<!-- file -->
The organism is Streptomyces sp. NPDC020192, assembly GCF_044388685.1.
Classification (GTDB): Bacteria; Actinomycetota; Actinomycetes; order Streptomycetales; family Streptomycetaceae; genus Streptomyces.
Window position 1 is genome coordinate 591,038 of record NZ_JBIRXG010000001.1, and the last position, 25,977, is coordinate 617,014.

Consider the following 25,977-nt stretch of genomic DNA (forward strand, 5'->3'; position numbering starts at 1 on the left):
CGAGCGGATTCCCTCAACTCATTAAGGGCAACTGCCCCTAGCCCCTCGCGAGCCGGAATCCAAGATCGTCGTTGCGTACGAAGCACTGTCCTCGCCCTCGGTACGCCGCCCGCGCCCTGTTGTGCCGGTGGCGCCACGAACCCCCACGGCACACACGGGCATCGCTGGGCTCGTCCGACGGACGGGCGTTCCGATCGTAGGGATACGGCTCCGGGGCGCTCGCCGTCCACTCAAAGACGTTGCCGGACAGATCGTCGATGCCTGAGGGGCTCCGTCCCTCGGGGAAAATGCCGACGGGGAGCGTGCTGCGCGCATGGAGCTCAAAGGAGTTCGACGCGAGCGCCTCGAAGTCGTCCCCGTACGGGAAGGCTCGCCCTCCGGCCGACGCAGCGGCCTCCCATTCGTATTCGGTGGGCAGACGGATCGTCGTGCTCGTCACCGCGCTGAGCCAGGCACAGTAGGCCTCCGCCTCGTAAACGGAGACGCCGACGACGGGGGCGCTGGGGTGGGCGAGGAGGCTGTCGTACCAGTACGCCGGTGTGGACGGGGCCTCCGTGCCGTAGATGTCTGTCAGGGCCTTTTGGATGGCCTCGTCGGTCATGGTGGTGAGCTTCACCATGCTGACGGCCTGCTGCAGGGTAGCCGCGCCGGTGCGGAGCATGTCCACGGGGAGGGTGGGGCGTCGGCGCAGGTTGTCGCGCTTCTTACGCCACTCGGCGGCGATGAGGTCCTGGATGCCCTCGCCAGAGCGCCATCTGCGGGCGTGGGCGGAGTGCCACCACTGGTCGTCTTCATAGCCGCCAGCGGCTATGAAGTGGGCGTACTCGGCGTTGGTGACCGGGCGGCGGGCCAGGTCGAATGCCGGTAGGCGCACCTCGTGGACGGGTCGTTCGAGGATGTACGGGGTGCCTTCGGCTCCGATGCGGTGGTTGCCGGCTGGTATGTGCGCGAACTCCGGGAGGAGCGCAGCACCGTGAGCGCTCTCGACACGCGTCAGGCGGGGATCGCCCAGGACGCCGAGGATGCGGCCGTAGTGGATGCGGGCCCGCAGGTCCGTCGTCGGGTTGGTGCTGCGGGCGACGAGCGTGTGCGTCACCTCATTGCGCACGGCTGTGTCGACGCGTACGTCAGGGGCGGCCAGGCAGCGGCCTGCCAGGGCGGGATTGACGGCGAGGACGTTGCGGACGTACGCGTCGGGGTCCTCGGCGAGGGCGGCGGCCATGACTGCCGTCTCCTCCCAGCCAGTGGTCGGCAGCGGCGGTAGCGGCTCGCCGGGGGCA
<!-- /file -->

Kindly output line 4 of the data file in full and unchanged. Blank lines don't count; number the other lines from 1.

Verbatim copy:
Consider the following 25,977-nt stretch of genomic DNA (forward strand, 5'->3'; position numbering starts at 1 on the left):